WinLink 2000 is something you are going to hear more about. The WinLink 2K concept is a means of, for all practical purposes, taking email messages as we know it and moving them around via amateur radio. WinLink has been around a few years and is growing in popularity. A recent ARRL BOD meeting endorsed WinLink 2K as the software interface for moving messages via amateur radio. A unique application of the format allows interfacing with served agencies and their ability to send and receive emails. Hardware components of the system would monitor internet activity and allow emails to be handled via WinLink 2K automatically if the internet was down or unavailable. This just scratches the surface of the concept, however. To learn more about WinLink 2000 and checkout Sample ARES Presentation in either PowerPoint or .pdf, see:

Navy Satellite Tracking From CGC Communicator
The U.S. Navy has built an exotic radar system to track earth orbiting satellites, and the system has been in place for many years. Now, thanks to a couple of sleuths, details of the Navy's system have been posted on the web. If you think UHF broadcast antennas have high gain, wait until you see the giant array built near Lake Kickapoo, Texas. This two mile long antenna transmits continuously on 216.98 MHz with an unmodulated carrier, and has a beamwidth of only 0.02 degrees in one plane. So powerful is the transmitted signal that when the moon passes through the beam, the return echo is said to be detectable on earth with only a dipole antenna attached to a receiver. The Navy's satellite tracking system consists of multipletransmit and receive sites across the U.S., and one of thereceive sites just happens to be located in San Diego County a few miles north of Brown Field according to web-published coordinate data. See more information at: www.gate.net/~tomk/navspasur/navspasur5.html www.jump.net/~crossley/NAVSPASUR/index.html

Automating Emergency Alerts From Newsline
A new technology soon to debut in 12 states will significantly extend Amber alerts, reaching cell phones, e-mail and handheld computers. It could also be used to transmit weather and terrorism alerts. According to news reports the system uses a simple broadcast technology that takes the information from a Web portal and reconfigures it for different types of broadcast. By way of example, a state department of transportation might receive it in one format for its road signs and another for its information number. More important, people with cell phones can sign up to receive Amber alerts with their local county or with state authorities. The text of an alert can be sent immediately to local TV news stations and Web sites.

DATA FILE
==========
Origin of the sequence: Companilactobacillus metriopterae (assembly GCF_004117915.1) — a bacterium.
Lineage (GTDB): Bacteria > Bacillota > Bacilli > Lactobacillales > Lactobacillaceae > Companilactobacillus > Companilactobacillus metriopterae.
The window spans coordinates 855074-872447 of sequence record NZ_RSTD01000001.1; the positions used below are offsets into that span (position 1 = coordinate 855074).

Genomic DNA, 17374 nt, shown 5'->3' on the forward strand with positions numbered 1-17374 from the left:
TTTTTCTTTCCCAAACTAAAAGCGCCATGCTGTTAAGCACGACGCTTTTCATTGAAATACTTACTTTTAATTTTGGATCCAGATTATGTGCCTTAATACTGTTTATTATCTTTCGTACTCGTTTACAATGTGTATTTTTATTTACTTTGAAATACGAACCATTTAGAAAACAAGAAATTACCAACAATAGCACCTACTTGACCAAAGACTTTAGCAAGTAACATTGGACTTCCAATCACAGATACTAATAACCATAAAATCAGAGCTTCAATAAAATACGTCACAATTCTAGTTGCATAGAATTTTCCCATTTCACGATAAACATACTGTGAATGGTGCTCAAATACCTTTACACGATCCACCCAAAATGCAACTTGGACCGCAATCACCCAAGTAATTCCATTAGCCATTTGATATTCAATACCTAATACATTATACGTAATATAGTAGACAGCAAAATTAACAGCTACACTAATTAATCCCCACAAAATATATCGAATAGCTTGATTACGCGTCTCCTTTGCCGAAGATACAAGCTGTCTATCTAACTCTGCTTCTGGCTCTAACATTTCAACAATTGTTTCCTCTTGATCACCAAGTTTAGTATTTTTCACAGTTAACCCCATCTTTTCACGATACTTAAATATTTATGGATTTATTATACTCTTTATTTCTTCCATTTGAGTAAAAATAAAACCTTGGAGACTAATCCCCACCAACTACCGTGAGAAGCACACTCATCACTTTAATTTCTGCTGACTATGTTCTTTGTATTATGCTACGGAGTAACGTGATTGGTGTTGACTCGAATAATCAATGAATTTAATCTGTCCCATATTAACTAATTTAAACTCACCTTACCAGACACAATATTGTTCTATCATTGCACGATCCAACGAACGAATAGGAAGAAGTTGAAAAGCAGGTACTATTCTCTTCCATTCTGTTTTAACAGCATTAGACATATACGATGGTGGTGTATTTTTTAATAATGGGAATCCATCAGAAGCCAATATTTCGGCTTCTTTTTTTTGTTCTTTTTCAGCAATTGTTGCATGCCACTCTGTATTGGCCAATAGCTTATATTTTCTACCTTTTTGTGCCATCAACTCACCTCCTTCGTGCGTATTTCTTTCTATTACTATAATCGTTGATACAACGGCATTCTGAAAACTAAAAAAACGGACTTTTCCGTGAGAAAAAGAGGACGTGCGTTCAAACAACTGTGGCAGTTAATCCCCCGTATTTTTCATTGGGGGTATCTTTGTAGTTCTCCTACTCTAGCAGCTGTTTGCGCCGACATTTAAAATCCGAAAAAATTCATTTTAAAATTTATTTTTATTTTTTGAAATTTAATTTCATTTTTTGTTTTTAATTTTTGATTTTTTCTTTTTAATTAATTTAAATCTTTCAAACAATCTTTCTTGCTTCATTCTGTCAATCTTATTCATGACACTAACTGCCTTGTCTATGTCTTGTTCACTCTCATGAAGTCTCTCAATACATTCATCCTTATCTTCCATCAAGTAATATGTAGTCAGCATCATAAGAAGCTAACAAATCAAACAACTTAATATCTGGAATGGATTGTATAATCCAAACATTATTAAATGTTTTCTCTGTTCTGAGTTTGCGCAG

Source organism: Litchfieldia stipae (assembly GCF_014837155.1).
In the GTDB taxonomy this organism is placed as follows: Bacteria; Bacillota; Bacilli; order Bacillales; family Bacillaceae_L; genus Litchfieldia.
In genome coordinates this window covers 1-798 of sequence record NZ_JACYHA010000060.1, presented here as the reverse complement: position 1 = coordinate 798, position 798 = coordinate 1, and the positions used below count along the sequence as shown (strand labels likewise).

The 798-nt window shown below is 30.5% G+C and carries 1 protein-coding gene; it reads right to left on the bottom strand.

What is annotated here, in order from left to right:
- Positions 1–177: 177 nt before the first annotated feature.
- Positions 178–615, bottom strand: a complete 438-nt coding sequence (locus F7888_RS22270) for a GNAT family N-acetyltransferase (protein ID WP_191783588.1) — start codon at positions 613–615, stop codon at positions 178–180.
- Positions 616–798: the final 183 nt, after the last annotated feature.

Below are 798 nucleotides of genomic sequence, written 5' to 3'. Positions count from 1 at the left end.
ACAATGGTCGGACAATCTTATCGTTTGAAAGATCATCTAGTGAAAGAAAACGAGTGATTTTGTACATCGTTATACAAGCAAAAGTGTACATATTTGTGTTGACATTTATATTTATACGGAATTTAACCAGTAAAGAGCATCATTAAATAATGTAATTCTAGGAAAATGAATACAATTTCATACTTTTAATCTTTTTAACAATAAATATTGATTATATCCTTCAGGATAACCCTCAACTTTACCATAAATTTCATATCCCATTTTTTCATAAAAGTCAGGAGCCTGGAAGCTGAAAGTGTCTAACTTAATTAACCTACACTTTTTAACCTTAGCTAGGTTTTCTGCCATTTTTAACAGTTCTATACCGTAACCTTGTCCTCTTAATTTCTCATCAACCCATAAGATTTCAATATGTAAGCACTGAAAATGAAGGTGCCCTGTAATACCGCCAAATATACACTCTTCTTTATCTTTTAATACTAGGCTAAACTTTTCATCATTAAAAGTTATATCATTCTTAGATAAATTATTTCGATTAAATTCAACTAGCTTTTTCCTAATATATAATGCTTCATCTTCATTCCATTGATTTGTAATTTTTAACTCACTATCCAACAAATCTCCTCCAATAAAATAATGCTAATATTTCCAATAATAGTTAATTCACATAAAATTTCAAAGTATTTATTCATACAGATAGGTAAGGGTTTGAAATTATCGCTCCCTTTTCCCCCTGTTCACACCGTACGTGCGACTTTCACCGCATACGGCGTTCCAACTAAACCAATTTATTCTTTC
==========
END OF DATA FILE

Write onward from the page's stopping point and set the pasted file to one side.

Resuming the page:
Repeater Listing
The Minnesota Repeater Council has an online repeater listing at: www.mrc.gen.mn.us/MN_List.pdf

Radio Mobile Software
This software is a tool used to predict the performance of a radio system. It uses digital terrain elevation data for automatic extraction of path profile between an emitter and a receiver. Radio Mobile software is a copyright of Roger Coud VE2DBE. Radio Mobile is dedicated to amateur radio, non-commercial use. I found it difficult to get everything set up the first time, but it is fun to use and experiment with. It is available for download at:

BRL Update From Multiple Sources
The Rochester ARC did not have anything new posted on their web site. Mention was made in their meeting minutes of measurements made in the test area.

According to the CGC newsletter, San Diego Gas & Electric's communication systems planners are seriously considering endorsing and sponsoring B-P-L on the unility's power distribution system. According to CGC and its unnamed source, San Diego Gas & Electric is aware that deployment of B-P-L in its service arera could cause considerable radio frequency interference. CGC says that these plans should be of concern to all users of the High Frequeny and low band VHF spectrum. This includes TV Channels 2 through 5 and possibly even Channel 6. The latter because spurious and harmonic energy could reach these higher frequencies.